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The Daily Wildcat

The Daily Wildcat

 

    Wildcats’ defense benefits from juco players’ efforts

    Arizona cornerback Marquis Hundley lunges after Toledo running back DaJuane Collins during the Wildcats 41-16 win at Arizona Stadium Sept. 6. Hundley is one of four junior college transfers making a significant contribution to Arizonas defense, which is ranked second in the country in total defense.
    Arizona cornerback Marquis Hundley lunges after Toledo running back DaJuane Collins during the Wildcats’ 41-16 win at Arizona Stadium Sept. 6. Hundley is one of four junior college transfers making a significant contribution to Arizona’s defense, which is ranked second in the country in total defense.

    The junior college experience was more than simply a football stepstool for Arizona safety Nate Ness.

    For the Wildcat senior, playing football for El Camino College in Torrance, Calif., was an escape, a chance to get an education and fulfill a promise to his parents.

    “”I used football to get out of where I stayed at in L.A.,”” Ness said. “”That’s the good thing about football – you can use it to get an education. Getting to Division I just came along with it for me.””

    While making his studies a primary focus throughout his first two years of college, the Arizona senior didn’t let his football skills go to waste as he collected 76 tackles along with eight interceptions in his freshman season.

    The performance was good enough to land Ness on the Junior College All-American team that year and he played well enough to earn the honor again his sophomore season. Those efforts gave him the distinction of being a four-star recruit – an attractive label for a player with hopes of becoming a D-I athlete.

    With the ever-growing list of honors for Ness, Arizona scouts soon came calling and now the 6-foot-1, 190-pound defensive back finds himself less than two semesters away from a sociology degree and one of the leaders of the nation’s top ranked pass defense which has allowed only 103.25 yards per game through the air.

    But Ness is not the only junior college player making an impact for the Wildcats defensively this season. In fact, three other starters are integral parts of Arizona’s defensive core, including cornerback Marquis Hundley, who is a transfer from Santa Rosa College in California.

    Like Ness, Hundley also used his juco experience to beef up his grades in hopes of one day moving to the next level.

    “”Right out of high school I wasn’t highly recruited, so I knew I was going to be going to a juco,”” Hundley said. “”My plan was to go D-I, but I needed to get people’s interest.””

    That interest came in the spring of 2006 when the Universities of Kansas and Nebraska took note of Hundley’s strong 2005 season, putting the freshman on the top 100 juco prospect list.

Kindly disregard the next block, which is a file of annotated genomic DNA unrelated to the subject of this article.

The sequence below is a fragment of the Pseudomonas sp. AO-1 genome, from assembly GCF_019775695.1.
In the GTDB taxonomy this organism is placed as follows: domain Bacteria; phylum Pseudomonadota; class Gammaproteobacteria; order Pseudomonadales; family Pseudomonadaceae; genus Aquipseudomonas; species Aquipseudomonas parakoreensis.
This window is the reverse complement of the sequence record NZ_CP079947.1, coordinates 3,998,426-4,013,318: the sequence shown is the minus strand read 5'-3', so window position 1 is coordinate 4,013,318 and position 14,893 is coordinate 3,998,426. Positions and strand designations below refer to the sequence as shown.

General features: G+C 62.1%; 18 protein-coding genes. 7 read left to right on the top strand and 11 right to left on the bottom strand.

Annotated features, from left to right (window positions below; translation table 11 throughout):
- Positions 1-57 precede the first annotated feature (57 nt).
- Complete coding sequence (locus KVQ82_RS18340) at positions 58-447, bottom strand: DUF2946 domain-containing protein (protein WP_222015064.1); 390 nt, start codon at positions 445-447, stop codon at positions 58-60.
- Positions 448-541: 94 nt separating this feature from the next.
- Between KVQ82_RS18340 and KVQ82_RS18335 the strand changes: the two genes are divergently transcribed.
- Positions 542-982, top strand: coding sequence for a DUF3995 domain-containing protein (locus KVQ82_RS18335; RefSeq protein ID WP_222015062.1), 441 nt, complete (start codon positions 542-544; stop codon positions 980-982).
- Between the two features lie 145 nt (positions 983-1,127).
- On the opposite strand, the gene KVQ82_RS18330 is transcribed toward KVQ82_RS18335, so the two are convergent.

Then after a season in which Hundley recorded 16 tackles en route to becoming a junior college second-team All America selection, the Wildcats got into the mix and soon after he committed to Arizona.

    After spending one season as an understudy of former Arizona cornerbacks Antoine Cason and Wilrey Fontenot, Hundley is a now regular starter and already has 16 total tackles and an interception on the year.

    But the impact of junior college players on Arizona’s defense extends beyond the secondary. The linebacker position features juniors Sterling Lewis and Vuna Tuihalamaka, both of whom have moved into starting roles this season, their first out of junior college.

    “”Most junior college players you recruit to come in and play,”” said head coach Mike Stoops. “”You don’t recruit junior college players if you don’t think they have a chance to come in and start and make the team better.

    “”Our (juco transfer) players were talented at their previous schools as well,”” Stoops added. “”So it’s not much of a surprise that they’re making the impact they have been so far this season.””

    Out of these four regular-playing former juco players, none has fewer than 10 tackles. Both Ness and Hundley have picked off passes, and Lewis leads the team with 31 total tackles, 19 of them solo.

    The efforts of these players with the rest of the stout Arizona defensive unit has put the Wildcats into the No. 2 spot nationally in total defense with 221.75 yards allowed per game.

    Despite their effectiveness thus far in the year, many feel they are still getting used to their role as a leader on the team and admit the transition can be difficult at times.

    Defensive coordinator Mark Stoops echoed his players’ sentiments, saying he notices some of his juco transfers come to Arizona “”behind mentally.””

    “”Defensively, our guys have a great appreciation for the junior college players we have,”” Mark Stoops said. “”They all came into this year with great work ethic and great character which has so far translated onto the field.””

    The major advantage players such as Ness or Lewis have over their younger counterparts is maturity from their previous leadership roles at the juco level.

    While Ness said the adjustment from the junior college-level to D-I was a big one from a technical standpoint, he felt both he and Tuihalamaka – a teammate of his at El Camino – at least felt mentally prepared when they arrived in Tucson.

    “”Both of us have matured a lot,”” Ness said. “”Back in junior college, we used to run around on the field, but now we have to play with a lot more technique.

    “”We’re both very coachable,”” Ness added. “”And I think that’s a trait that many (juco transfers) on this team have thanks to that experience.””

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